PROVO — The first day of summer came with fire restrictions for residents of Provo.

As of Wednesday, open burning within the city limits was restricted unless done in designated areas and target shooting was prohibited outside of the city's gun club, according to the Provo fire marshal.

"Fires, including open flame and smoking materials, in the foothills, areas bordering the foothills and any Provo City watershed areas are prohibited except in designated fire pits in improved campgrounds and recreation areas," the marshal said in a prepared statement.

Provo Deputy Fire Chief Gary Jolley said the city implements restrictions on fireworks every year, but decided to ban open fires this year in keeping with restrictions from the Forest Service and the Utah Division of Forestry, Fire and State Lands. All of the restrictions have been prompted by dry conditions that have jump-started the fire season in the state.

"We have very low fuel moisture content," Jolley said. "We're trying to be proactive to prevent a problem coming up with with the holidays and a dry summer."

Jolley said it is as dry now as it usually is in mid-July. Provo residents need to be careful because of the foothills surrounding the city, but those with fire pits and barbecues need not worry as long as the fire pits are within city code.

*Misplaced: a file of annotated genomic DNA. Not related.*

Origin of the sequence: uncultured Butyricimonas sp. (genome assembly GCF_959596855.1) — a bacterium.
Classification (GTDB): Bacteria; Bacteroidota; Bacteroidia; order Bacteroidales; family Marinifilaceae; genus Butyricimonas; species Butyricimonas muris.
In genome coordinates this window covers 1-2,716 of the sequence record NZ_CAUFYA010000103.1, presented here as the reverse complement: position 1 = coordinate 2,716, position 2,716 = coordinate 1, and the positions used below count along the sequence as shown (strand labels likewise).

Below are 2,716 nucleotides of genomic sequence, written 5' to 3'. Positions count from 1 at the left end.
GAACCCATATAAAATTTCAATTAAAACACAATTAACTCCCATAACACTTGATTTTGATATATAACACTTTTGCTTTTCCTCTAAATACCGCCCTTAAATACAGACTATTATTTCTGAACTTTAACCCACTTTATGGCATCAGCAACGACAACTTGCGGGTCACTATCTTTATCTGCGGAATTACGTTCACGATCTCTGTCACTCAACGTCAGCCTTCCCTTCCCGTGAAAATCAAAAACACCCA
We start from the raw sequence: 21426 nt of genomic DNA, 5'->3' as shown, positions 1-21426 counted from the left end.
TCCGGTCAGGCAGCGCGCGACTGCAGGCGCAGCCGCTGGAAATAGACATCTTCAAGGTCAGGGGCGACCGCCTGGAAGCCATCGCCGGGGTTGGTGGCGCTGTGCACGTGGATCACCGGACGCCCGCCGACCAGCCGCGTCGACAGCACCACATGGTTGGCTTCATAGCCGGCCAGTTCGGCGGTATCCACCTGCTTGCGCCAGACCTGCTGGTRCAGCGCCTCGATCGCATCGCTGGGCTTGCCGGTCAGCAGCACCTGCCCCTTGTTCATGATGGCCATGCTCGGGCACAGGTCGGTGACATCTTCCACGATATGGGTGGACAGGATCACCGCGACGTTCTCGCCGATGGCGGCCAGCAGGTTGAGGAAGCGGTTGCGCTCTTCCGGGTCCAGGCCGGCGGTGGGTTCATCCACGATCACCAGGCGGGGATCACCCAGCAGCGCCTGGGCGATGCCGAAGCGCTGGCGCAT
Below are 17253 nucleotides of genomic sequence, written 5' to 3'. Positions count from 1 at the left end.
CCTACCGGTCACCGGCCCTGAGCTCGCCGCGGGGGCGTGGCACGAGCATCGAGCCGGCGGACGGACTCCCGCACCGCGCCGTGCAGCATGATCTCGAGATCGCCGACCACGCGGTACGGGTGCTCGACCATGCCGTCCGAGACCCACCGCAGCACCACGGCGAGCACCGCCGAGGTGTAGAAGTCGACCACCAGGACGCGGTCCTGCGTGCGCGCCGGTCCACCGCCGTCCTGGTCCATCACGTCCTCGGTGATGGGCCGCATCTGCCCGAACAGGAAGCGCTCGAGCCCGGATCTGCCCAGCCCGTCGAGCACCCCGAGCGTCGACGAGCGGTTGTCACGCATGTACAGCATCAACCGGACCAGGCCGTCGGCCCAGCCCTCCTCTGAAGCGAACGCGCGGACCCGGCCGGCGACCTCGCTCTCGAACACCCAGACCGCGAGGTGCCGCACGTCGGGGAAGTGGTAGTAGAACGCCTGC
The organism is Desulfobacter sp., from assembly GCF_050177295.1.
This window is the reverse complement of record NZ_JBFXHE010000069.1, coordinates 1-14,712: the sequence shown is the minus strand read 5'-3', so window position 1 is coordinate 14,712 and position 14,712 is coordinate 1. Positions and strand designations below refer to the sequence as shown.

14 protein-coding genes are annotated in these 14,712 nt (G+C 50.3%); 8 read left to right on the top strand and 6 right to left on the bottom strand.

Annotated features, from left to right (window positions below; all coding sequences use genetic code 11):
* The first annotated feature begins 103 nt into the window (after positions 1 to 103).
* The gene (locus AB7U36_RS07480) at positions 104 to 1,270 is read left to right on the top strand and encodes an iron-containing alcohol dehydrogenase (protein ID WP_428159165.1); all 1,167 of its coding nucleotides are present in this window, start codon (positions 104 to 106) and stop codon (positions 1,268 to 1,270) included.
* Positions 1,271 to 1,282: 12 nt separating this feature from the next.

"We're not telling people they can't enjoy fires and barbecues and that stuff, we just want to make sure they're safe and doing it in the right areas," Jolley said.

Under the restrictions, target shooting at anywhere other than the Provo Gun Club is banned. But Jolley said the city already requires residents to limit their use of firearms to designated or controlled fire ranges.

"We dont want them shooting because it's just too dry," Jolley said. "We're just trying to make sure we're taking precautions, not causing a problem."

The gun club has taken extra precautions itself, Jolley said, by having employees supervise the shooting and limiting ammunition to types that won't create a spark.

Off-highway vehicles can be used in areas where they are permitted if they are equipped with spark arrestors.

The restrictions will remain in place until withdrawn by the fire marshal and "will be aggressively enforced." Those found in violation could face a class B misdemeanor citation and a $523 fine.

Jolley said www.provo.org has more information, especially regarding the use of fireworks.

Anyone with questions can call 801-852-6321 or 801-852-6210.

E-mail: emorgan@desnews.com

Twitter: DNewsCrimeTeam